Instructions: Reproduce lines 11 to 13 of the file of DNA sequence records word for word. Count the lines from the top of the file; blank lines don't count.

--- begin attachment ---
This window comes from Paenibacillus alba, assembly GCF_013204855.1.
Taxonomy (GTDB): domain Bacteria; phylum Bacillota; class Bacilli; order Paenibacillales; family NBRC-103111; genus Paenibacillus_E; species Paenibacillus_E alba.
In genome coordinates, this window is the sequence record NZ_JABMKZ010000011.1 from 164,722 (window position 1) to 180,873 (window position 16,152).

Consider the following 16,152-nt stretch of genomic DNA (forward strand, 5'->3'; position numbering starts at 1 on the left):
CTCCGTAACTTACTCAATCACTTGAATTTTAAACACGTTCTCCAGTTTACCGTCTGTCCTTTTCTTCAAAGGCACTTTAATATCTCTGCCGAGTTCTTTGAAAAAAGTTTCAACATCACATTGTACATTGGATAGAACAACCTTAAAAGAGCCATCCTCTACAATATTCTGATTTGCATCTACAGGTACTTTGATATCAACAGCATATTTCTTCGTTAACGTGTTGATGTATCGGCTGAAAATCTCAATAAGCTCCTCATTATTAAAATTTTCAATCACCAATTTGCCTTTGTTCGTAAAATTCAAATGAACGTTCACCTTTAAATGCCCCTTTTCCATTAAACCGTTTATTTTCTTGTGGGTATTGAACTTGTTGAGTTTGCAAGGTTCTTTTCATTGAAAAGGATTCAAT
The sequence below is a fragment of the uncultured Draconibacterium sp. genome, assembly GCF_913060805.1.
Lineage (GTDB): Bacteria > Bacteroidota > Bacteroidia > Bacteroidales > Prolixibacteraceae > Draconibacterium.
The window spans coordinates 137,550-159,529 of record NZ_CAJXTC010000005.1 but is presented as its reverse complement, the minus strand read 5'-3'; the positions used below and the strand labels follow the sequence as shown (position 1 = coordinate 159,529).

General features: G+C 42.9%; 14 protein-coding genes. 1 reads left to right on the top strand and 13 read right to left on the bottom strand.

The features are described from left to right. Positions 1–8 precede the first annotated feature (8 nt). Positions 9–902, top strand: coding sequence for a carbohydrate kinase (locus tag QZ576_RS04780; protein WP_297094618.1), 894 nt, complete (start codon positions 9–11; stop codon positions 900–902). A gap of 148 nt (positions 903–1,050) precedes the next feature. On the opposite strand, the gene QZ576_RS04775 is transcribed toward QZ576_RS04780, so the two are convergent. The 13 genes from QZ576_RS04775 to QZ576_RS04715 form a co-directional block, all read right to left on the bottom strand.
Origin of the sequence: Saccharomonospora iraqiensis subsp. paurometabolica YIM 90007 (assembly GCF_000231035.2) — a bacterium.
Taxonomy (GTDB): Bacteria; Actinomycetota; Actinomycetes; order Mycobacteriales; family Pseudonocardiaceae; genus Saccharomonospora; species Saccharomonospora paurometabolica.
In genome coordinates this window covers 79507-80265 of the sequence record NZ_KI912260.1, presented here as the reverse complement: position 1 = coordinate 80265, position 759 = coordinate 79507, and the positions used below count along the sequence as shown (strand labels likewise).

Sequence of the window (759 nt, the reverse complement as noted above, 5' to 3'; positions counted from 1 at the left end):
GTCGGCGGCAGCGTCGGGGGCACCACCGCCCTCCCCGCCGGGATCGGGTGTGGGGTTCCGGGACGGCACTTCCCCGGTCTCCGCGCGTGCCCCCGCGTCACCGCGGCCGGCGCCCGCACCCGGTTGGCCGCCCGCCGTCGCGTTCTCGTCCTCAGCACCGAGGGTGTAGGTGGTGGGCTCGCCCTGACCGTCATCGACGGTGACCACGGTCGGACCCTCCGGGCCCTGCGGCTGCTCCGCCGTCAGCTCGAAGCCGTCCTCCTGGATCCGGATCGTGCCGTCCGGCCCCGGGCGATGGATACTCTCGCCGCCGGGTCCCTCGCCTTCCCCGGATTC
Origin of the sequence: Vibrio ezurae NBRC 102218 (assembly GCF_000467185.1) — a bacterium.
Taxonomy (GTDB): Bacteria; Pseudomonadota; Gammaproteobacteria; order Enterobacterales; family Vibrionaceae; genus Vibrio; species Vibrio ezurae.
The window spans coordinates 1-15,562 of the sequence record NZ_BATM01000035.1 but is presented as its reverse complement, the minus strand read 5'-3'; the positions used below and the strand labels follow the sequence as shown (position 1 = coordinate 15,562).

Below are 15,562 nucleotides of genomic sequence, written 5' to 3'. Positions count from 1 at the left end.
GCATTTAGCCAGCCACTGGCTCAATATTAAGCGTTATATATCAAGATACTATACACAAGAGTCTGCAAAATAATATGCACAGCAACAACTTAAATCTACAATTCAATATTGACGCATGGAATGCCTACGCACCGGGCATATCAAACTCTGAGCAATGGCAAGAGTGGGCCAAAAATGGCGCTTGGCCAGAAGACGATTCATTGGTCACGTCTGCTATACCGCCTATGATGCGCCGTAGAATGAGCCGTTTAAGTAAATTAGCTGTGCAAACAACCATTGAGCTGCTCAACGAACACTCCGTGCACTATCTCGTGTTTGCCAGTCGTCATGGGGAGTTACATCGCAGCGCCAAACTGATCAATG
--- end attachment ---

Origin of the sequence: Saccharomonospora iraqiensis subsp. paurometabolica YIM 90007 (assembly GCF_000231035.2) — a bacterium.
Taxonomy (GTDB): Bacteria; Actinomycetota; Actinomycetes; order Mycobacteriales; family Pseudonocardiaceae; genus Saccharomonospora; species Saccharomonospora paurometabolica.
In genome coordinates this window covers 79507-80265 of the sequence record NZ_KI912260.1, presented here as the reverse complement: position 1 = coordinate 80265, position 759 = coordinate 79507, and the positions used below count along the sequence as shown (strand labels likewise).